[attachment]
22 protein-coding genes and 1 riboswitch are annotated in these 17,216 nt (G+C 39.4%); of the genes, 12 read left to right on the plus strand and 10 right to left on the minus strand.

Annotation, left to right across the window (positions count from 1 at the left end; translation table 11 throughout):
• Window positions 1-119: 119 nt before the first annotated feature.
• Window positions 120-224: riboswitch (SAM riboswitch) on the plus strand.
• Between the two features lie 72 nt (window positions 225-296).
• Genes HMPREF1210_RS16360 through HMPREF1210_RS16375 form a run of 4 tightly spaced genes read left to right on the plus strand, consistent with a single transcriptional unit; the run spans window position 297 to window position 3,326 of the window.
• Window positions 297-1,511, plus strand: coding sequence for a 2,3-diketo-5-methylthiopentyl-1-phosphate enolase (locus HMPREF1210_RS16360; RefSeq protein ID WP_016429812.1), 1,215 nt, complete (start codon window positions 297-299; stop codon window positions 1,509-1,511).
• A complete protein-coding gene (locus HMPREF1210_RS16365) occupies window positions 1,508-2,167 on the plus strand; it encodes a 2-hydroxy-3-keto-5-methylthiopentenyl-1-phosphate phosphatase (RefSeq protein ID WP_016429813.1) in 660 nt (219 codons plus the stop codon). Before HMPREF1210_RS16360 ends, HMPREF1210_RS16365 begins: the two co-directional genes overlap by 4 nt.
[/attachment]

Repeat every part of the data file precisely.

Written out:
22 protein-coding genes and 1 riboswitch are annotated in these 17,216 nt (G+C 39.4%); of the genes, 12 read left to right on the plus strand and 10 right to left on the minus strand.

Annotation, left to right across the window (positions count from 1 at the left end; translation table 11 throughout):
• Window positions 1-119: 119 nt before the first annotated feature.
• Window positions 120-224: riboswitch (SAM riboswitch) on the plus strand.
• Between the two features lie 72 nt (window positions 225-296).
• Genes HMPREF1210_RS16360 through HMPREF1210_RS16375 form a run of 4 tightly spaced genes read left to right on the plus strand, consistent with a single transcriptional unit; the run spans window position 297 to window position 3,326 of the window.
• Window positions 297-1,511, plus strand: coding sequence for a 2,3-diketo-5-methylthiopentyl-1-phosphate enolase (locus HMPREF1210_RS16360; RefSeq protein ID WP_016429812.1), 1,215 nt, complete (start codon window positions 297-299; stop codon window positions 1,509-1,511).
• A complete protein-coding gene (locus HMPREF1210_RS16365) occupies window positions 1,508-2,167 on the plus strand; it encodes a 2-hydroxy-3-keto-5-methylthiopentenyl-1-phosphate phosphatase (RefSeq protein ID WP_016429813.1) in 660 nt (219 codons plus the stop codon). Before HMPREF1210_RS16360 ends, HMPREF1210_RS16365 begins: the two co-directional genes overlap by 4 nt.